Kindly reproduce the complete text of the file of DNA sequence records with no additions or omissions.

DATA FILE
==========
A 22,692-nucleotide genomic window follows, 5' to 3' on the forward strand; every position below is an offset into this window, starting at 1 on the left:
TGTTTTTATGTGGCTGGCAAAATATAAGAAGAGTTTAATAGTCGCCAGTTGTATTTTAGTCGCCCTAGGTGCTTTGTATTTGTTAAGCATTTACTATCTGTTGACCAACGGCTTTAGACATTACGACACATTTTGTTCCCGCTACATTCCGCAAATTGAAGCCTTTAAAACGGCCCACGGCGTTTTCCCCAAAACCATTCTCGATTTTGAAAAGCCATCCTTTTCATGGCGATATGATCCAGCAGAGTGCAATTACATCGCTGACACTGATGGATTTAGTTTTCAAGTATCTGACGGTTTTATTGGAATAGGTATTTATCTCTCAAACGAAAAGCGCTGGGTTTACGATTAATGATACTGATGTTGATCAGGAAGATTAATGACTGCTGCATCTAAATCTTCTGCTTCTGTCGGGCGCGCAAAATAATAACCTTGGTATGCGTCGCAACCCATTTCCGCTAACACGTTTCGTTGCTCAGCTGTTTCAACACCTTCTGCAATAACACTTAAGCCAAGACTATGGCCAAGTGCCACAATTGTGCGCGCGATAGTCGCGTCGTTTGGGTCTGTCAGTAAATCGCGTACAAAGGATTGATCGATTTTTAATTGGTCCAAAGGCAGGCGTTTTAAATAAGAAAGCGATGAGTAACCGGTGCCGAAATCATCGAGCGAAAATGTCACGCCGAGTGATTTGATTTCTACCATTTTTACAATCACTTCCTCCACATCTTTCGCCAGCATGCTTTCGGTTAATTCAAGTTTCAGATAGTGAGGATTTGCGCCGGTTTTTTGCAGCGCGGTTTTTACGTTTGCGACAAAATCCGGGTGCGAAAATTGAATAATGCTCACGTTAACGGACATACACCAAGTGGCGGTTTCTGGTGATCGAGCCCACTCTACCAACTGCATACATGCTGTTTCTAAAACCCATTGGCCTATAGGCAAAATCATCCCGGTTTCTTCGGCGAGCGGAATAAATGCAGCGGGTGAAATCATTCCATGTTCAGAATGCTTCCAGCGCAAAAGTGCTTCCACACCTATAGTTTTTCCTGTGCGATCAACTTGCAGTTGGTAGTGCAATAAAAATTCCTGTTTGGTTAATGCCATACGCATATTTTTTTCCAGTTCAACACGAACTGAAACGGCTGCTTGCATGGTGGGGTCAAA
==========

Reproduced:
A 22,692-nucleotide genomic window follows, 5' to 3' on the forward strand; every position below is an offset into this window, starting at 1 on the left:
TGTTTTTATGTGGCTGGCAAAATATAAGAAGAGTTTAATAGTCGCCAGTTGTATTTTAGTCGCCCTAGGTGCTTTGTATTTGTTAAGCATTTACTATCTGTTGACCAACGGCTTTAGACATTACGACACATTTTGTTCCCGCTACATTCCGCAAATTGAAGCCTTTAAAACGGCCCACGGCGTTTTCCCCAAAACCATTCTCGATTTTGAAAAGCCATCCTTTTCATGGCGATATGATCCAGCAGAGTGCAATTACATCGCTGACACTGATGGATTTAGTTTTCAAGTATCTGACGGTTTTATTGGAATAGGTATTTATCTCTCAAACGAAAAGCGCTGGGTTTACGATTAATGATACTGATGTTGATCAGGAAGATTAATGACTGCTGCATCTAAATCTTCTGCTTCTGTCGGGCGCGCAAAATAATAACCTTGGTATGCGTCGCAACCCATTTCCGCTAACACGTTTCGTTGCTCAGCTGTTTCAACACCTTCTGCAATAACACTTAAGCCAAGACTATGGCCAAGTGCCACAATTGTGCGCGCGATAGTCGCGTCGTTTGGGTCTGTCAGTAAATCGCGTACAAAGGATTGATCGATTTTTAATTGGTCCAAAGGCAGGCGTTTTAAATAAGAAAGCGATGAGTAACCGGTGCCGAAATCATCGAGCGAAAATGTCACGCCGAGTGATTTGATTTCTACCATTTTTACAATCACTTCCTCCACATCTTTCGCCAGCATGCTTTCGGTTAATTCAAGTTTCAGATAGTGAGGATTTGCGCCGGTTTTTTGCAGCGCGGTTTTTACGTTTGCGACAAAATCCGGGTGCGAAAATTGAATAATGCTCACGTTAACGGACATACACCAAGTGGCGGTTTCTGGTGATCGAGCCCACTCTACCAACTGCATACATGCTGTTTCTAAAACCCATTGGCCTATAGGCAAAATCATCCCGGTTTCTTCGGCGAGCGGAATAAATGCAGCGGGTGAAATCATTCCATGTTCAGAATGCTTCCAGCGCAAAAGTGCTTCCACACCTATAGTTTTTCCTGTGCGATCAACTTGCAGTTGGTAGTGCAATAAAAATTCCTGTTTGGTTAATGCCATACGCATATTTTTTTCCAGTTCAACACGAACTGAAACGGCTGCTTGCATGGTGGGGTCAAA